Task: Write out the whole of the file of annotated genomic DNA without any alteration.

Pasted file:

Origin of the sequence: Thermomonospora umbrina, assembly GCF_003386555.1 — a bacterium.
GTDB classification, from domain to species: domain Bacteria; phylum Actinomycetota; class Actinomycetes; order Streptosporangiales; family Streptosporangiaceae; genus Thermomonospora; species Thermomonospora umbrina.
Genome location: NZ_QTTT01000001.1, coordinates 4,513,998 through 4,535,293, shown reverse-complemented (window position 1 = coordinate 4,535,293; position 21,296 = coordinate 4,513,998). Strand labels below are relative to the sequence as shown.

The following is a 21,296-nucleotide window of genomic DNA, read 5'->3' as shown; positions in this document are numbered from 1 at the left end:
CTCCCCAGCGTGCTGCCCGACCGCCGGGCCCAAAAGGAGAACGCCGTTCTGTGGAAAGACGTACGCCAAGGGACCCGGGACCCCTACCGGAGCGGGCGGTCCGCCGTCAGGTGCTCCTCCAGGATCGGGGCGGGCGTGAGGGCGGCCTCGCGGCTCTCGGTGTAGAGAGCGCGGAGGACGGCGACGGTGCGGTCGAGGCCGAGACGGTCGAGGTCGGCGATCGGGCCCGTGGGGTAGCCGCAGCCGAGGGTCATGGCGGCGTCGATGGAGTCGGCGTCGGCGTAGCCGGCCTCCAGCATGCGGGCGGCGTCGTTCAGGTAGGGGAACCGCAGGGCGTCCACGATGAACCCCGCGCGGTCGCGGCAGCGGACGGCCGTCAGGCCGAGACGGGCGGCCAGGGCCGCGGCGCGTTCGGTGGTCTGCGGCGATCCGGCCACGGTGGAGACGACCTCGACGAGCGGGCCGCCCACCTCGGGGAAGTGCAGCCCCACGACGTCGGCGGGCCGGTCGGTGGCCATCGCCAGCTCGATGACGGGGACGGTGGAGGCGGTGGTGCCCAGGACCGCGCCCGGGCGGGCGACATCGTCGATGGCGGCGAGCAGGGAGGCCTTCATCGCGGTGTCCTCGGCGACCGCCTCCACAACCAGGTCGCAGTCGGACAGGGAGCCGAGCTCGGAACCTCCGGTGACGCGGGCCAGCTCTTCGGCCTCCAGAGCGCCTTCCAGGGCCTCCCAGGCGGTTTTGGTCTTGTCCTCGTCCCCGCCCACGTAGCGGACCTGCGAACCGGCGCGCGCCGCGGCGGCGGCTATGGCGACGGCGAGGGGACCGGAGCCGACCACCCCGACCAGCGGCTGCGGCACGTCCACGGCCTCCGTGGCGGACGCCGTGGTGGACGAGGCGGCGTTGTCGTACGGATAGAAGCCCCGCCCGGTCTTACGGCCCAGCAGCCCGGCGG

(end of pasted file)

Origin of the sequence: Thermomonospora umbrina, assembly GCF_003386555.1 — a bacterium.
GTDB classification, from domain to species: domain Bacteria; phylum Actinomycetota; class Actinomycetes; order Streptosporangiales; family Streptosporangiaceae; genus Thermomonospora; species Thermomonospora umbrina.
Genome location: NZ_QTTT01000001.1, coordinates 4,513,998 through 4,535,293, shown reverse-complemented (window position 1 = coordinate 4,535,293; position 21,296 = coordinate 4,513,998). Strand labels below are relative to the sequence as shown.

The following is a 21,296-nucleotide window of genomic DNA, read 5'->3' as shown; positions in this document are numbered from 1 at the left end:
CTCCCCAGCGTGCTGCCCGACCGCCGGGCCCAAAAGGAGAACGCCGTTCTGTGGAAAGACGTACGCCAAGGGACCCGGGACCCCTACCGGAGCGGGCGGTCCGCCGTCAGGTGCTCCTCCAGGATCGGGGCGGGCGTGAGGGCGGCCTCGCGGCTCTCGGTGTAGAGAGCGCGGAGGACGGCGACGGTGCGGTCGAGGCCGAGACGGTCGAGGTCGGCGATCGGGCCCGTGGGGTAGCCGCAGCCGAGGGTCATGGCGGCGTCGATGGAGTCGGCGTCGGCGTAGCCGGCCTCCAGCATGCGGGCGGCGTCGTTCAGGTAGGGGAACCGCAGGGCGTCCACGATGAACCCCGCGCGGTCGCGGCAGCGGACGGCCGTCAGGCCGAGACGGGCGGCCAGGGCCGCGGCGCGTTCGGTGGTCTGCGGCGATCCGGCCACGGTGGAGACGACCTCGACGAGCGGGCCGCCCACCTCGGGGAAGTGCAGCCCCACGACGTCGGCGGGCCGGTCGGTGGCCATCGCCAGCTCGATGACGGGGACGGTGGAGGCGGTGGTGCCCAGGACCGCGCCCGGGCGGGCGACATCGTCGATGGCGGCGAGCAGGGAGGCCTTCATCGCGGTGTCCTCGGCGACCGCCTCCACAACCAGGTCGCAGTCGGACAGGGAGCCGAGCTCGGAACCTCCGGTGACGCGGGCCAGCTCTTCGGCCTCCAGAGCGCCTTCCAGGGCCTCCCAGGCGGTTTTGGTCTTGTCCTCGTCCCCGCCCACGTAGCGGACCTGCGAACCGGCGCGCGCCGCGGCGGCGGCTATGGCGACGGCGAGGGGACCGGAGCCGACCACCCCGACCAGCGGCTGCGGCACGTCCACGGCCTCCGTGGCGGACGCCGTGGTGGACGAGGCGGCGTTGTCGTACGGATAGAAGCCCCGCCCGGTCTTACGGCCCAGCAGCCCGGCGG